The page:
(AFP).Russia’s security service on Wednesday said it had thwarted “terrorist attacks” in Crimea by Ukrainian military intelligence and beaten back an armed assault, but Kiev denied the claims.
The FSB said in a statement that one of its officers was killed in armed clashes while arresting “terrorists” on the night of August 6-7 while a Russian soldier died in a firefight with “sabotage-terrorist” groups sent by the Ukrainian defence ministry on August 8.
The allegations will fuel further tensions in the feud between Russia and Ukraine, sparked when Moscow annexed Crimea from Kiev in March 2014 after Kremlin-backed president Viktor Yanukovych was ousted.
Ukraine’s national security council chief Oleksandr Turchynov blasted the claims as “hysterical and false” and said Moscow was trying to stoke fear in Crimea.
Ukraine’s defence ministry dismissed the allegations as “nothing more than an attempt to justify the redeployment and aggressive actions” of Russian forces in the region.
The Organisation for Security and Cooperation in Europe (OSCE) monitoring the frontier between mainland Ukraine and Crimea did not report any incidents.
But it said road traffic was halted this earlier this week and border guards appeared to be on “heightened alert”.
In its statement, the FSB — which controls Russia’s border guards — said it had “foiled terrorist attacks on the territory of Crimea prepared by the intelligence directorate of the Ukrainian defence ministry”.
“The aim of the sabotage and terrorist attacks was to destabilise the social and political situation” ahead of elections in Russia and Crimea next month, it said.
The security agency said that in the August 6-7 raids, several people were detained, including a Ukrainian military intelligence officer, and a cache of explosives was discovered.
“On the night of August 8 2016 special operations forces from the Ukrainian defence ministry carried out two more attempts to make a breakthrough by sabotage-terrorist groups,” it said.
The assault included “massive firing from the side of the neighbouring state and armoured vehicles” but was beaten back by the Russian authorities, the statement said.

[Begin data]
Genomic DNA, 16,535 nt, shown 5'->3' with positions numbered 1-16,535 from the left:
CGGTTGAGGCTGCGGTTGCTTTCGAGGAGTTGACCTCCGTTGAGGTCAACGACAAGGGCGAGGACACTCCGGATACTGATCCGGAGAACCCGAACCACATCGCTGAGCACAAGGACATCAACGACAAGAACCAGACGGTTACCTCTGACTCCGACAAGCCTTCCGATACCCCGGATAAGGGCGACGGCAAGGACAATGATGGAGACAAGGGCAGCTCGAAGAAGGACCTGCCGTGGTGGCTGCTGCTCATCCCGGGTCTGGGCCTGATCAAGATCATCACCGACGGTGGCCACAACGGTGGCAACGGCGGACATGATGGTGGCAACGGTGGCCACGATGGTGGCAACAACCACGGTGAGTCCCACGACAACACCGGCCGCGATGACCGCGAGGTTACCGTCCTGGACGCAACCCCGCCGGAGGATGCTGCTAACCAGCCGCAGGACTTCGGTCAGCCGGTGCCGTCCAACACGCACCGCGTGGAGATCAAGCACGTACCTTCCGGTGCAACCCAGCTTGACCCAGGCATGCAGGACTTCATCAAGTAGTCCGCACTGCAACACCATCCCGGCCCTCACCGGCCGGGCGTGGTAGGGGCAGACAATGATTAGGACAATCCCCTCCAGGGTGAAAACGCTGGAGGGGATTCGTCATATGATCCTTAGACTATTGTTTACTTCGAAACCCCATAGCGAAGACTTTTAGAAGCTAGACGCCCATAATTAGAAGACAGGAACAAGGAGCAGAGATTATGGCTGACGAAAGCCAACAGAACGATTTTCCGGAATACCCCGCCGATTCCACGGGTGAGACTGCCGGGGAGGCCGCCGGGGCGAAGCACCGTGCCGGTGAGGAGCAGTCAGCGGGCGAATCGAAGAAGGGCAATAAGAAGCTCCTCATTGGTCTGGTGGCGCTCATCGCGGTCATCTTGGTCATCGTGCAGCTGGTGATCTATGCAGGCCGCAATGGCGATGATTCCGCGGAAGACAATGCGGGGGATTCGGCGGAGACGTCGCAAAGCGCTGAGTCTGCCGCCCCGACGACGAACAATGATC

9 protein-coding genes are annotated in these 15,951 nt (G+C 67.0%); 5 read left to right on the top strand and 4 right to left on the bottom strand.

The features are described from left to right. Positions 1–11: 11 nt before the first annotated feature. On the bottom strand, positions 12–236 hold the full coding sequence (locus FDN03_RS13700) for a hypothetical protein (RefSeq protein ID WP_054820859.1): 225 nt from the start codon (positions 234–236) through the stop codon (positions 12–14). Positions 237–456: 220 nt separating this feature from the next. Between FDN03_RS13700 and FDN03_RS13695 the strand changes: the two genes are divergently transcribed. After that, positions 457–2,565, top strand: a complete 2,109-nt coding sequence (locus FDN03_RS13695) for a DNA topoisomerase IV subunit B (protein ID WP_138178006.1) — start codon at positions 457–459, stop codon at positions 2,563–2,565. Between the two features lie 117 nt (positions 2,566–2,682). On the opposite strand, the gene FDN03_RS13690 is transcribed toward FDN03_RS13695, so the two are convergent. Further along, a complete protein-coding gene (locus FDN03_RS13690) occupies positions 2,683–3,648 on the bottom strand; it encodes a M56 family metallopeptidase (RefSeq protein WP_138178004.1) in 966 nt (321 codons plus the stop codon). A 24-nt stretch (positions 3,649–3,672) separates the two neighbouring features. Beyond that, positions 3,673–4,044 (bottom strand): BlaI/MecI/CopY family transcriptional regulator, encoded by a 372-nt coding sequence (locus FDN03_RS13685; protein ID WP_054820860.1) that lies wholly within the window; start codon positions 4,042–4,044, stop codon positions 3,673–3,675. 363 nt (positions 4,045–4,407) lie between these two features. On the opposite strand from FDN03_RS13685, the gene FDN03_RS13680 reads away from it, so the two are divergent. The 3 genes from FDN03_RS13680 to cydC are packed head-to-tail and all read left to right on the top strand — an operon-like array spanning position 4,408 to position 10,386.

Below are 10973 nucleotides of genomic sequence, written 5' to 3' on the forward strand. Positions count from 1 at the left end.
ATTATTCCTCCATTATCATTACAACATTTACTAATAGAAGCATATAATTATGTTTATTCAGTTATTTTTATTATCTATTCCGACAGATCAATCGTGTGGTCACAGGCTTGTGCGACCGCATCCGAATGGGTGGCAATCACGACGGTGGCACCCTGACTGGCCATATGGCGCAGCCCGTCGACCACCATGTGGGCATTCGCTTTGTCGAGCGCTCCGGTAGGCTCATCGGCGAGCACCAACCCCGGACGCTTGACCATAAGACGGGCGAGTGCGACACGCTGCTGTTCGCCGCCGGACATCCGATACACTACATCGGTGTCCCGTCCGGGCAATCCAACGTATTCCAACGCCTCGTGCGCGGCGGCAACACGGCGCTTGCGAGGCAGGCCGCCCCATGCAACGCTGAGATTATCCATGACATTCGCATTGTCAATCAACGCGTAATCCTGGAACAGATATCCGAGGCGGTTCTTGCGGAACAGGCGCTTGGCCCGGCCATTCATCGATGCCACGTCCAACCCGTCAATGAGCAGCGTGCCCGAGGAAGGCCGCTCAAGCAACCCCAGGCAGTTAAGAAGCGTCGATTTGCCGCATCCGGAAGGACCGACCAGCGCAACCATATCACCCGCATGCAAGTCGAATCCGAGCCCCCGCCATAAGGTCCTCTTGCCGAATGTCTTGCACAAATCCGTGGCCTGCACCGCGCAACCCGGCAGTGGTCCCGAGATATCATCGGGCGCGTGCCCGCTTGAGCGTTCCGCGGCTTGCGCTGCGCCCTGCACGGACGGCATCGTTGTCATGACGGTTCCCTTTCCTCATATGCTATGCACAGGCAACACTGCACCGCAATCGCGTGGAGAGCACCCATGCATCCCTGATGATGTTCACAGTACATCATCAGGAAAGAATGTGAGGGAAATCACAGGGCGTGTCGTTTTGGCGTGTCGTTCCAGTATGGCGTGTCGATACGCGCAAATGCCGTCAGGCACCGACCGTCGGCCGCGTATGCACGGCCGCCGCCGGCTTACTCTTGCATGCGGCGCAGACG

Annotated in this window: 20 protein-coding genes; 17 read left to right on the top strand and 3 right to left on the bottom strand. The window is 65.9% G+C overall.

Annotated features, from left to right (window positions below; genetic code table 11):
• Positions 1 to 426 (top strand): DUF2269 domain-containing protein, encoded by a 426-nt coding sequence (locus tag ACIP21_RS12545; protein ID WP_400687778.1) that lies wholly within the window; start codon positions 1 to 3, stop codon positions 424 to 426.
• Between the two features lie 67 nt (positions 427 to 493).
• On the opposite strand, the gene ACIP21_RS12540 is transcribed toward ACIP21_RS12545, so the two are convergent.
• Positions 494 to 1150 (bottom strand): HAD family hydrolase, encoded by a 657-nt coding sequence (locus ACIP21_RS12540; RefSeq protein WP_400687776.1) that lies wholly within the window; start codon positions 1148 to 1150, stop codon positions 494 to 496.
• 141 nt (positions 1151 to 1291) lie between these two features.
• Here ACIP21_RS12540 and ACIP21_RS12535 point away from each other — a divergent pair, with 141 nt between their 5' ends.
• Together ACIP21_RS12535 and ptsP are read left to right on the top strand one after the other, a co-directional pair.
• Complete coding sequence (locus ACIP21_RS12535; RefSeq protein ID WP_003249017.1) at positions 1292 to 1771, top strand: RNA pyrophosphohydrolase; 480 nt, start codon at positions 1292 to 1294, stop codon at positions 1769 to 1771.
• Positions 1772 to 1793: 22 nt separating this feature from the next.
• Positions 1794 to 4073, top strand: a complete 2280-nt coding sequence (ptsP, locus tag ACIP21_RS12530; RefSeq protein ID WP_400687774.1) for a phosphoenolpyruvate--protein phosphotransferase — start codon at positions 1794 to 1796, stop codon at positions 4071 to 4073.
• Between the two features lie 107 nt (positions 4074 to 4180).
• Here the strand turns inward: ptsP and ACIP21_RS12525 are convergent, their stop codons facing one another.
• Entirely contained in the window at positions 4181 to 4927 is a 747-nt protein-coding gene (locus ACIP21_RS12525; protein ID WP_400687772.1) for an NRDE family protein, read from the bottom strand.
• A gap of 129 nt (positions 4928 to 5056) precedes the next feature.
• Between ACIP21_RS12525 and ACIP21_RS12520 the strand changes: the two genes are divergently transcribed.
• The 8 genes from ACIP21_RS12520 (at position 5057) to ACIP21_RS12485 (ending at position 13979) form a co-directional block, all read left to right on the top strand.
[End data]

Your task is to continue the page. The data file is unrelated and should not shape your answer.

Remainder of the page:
The FSB said it had stepped up security measures around the peninsula following the alleged incidents.
– Election tensions –
Russia seized Crimea in 2014 after sending in thousands of special forces troops to take control of Ukrainian bases and holding a hastily-organised referendum that was rejected by the international community.
The move shattered ties between the two ex-Soviet neighbours and sent relations between Moscow and the West plummeting to their lowest point since the Cold War.
Since its annexation by Russia, Crimea has remained largely peaceful.
However, a separatist conflict — that the West and Kiev blame on Moscow — has killed some 9,500 people in two regions of Ukraine’s industrial east.
Fighting in the east between Ukrainian forces and pro-Russian rebels is still rumbling on as a peace deal to end the violence fails to make progress.
Russia is gearing up for nationwide legislative elections on September 18 and President Vladimir Putin has warned his security officials that “foreign enemies” are seeking to disrupt the vote.
Crimea governor Sergei Aksyonov said any attempts to destabilise Crimea at the height of the tourist season will be prevented “in the harshest possible way.”
“The safety of residents and guests of the peninsula is fully assured,” he wrote on Facebook.